Design/methodology/approach

Qualitative data were gathered from 23 employees by means of in‐depth, semi‐structured interviews. In addition, questionnaires pertaining to the use of impression management strategies toward superiors and peers were given to 208 employees from military and R&D organizations.

Findings

The results suggest that employees in mechanistic systems engage more in impression management behavior and direct their efforts more often toward their superiors than toward their peers, most frequently by using the strategy of “Ingratiation”. On the other hand, employees in the organic system sample use impression management to a lesser extent, and they direct it more equally toward superiors and peers. Their predominant strategy is “Initiation.” These results are discussed in light of the differences in the norms and structural characteristics of the two organizational systems.

Research limitations/implications

The mechanistic system was represented by a military organization and there is disproportionate representation of males in the survey sample.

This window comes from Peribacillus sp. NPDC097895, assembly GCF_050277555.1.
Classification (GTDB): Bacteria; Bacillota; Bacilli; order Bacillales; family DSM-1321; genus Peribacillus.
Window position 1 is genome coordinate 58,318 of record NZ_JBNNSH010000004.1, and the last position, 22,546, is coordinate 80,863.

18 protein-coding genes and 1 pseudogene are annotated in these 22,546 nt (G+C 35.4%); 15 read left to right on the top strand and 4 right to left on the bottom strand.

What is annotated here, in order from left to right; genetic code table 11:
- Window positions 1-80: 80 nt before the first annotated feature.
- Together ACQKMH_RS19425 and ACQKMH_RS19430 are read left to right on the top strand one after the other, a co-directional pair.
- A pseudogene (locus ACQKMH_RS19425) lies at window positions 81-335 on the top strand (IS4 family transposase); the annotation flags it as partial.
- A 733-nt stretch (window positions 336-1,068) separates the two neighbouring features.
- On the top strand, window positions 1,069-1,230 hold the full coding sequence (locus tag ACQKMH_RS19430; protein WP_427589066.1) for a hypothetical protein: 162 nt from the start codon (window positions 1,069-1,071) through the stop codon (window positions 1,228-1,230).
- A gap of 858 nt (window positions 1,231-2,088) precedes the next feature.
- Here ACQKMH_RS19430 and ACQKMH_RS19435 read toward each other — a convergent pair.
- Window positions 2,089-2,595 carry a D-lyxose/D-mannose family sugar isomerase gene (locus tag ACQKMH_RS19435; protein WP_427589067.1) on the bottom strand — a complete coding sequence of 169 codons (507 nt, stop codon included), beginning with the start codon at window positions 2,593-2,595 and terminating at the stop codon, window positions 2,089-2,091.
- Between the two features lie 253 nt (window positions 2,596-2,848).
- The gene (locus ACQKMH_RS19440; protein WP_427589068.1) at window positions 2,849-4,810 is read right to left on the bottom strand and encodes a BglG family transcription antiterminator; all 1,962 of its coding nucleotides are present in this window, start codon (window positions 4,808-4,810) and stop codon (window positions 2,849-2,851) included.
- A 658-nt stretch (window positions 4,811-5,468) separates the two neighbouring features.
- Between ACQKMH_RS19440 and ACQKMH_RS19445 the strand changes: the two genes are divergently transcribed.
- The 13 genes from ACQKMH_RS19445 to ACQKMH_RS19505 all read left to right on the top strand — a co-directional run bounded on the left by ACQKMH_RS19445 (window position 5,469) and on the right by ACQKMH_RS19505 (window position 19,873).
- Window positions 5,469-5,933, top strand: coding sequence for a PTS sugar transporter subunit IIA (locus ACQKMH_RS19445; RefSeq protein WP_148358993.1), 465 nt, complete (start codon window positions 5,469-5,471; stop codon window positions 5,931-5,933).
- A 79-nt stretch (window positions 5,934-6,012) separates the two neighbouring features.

Originality/value

The paper demonstrates the importance of the specific characteristics of an organizational system in shaping employees' impression management behavior.

Details

Journal of Managerial Psychology, vol. 22 no. 3
Type: Research Article
ISSN: 0268-3946

Keywords

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Book part
Publication date: 14 August 2017

Abstract

Details

Power, Politics, and Political Skill in Job Stress
Type: Book
ISBN: 978-1-78743-066-2

Content available
Article
Publication date: 23 October 2007

Eran Vigoda-Gadot

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983

Abstract

Details

Human Resource Management International Digest, vol. 15 no. 7
Type: Research Article
ISSN: 0967-0734

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Book part
Publication date: 14 August 2017

Abstract

Details

Power, Politics, and Political Skill in Job Stress
Type: Book
ISBN: 978-1-78743-066-2

Content available
Book part
Publication date: 25 November 2019

Petrina M. Davidson, Elizabeth Bruce and Lisa Damaschke-Deitrick

Increasingly, groups external to educational systems are offering time, expertise and products, creating an intricate web of educational governance where entities outside…

Abstract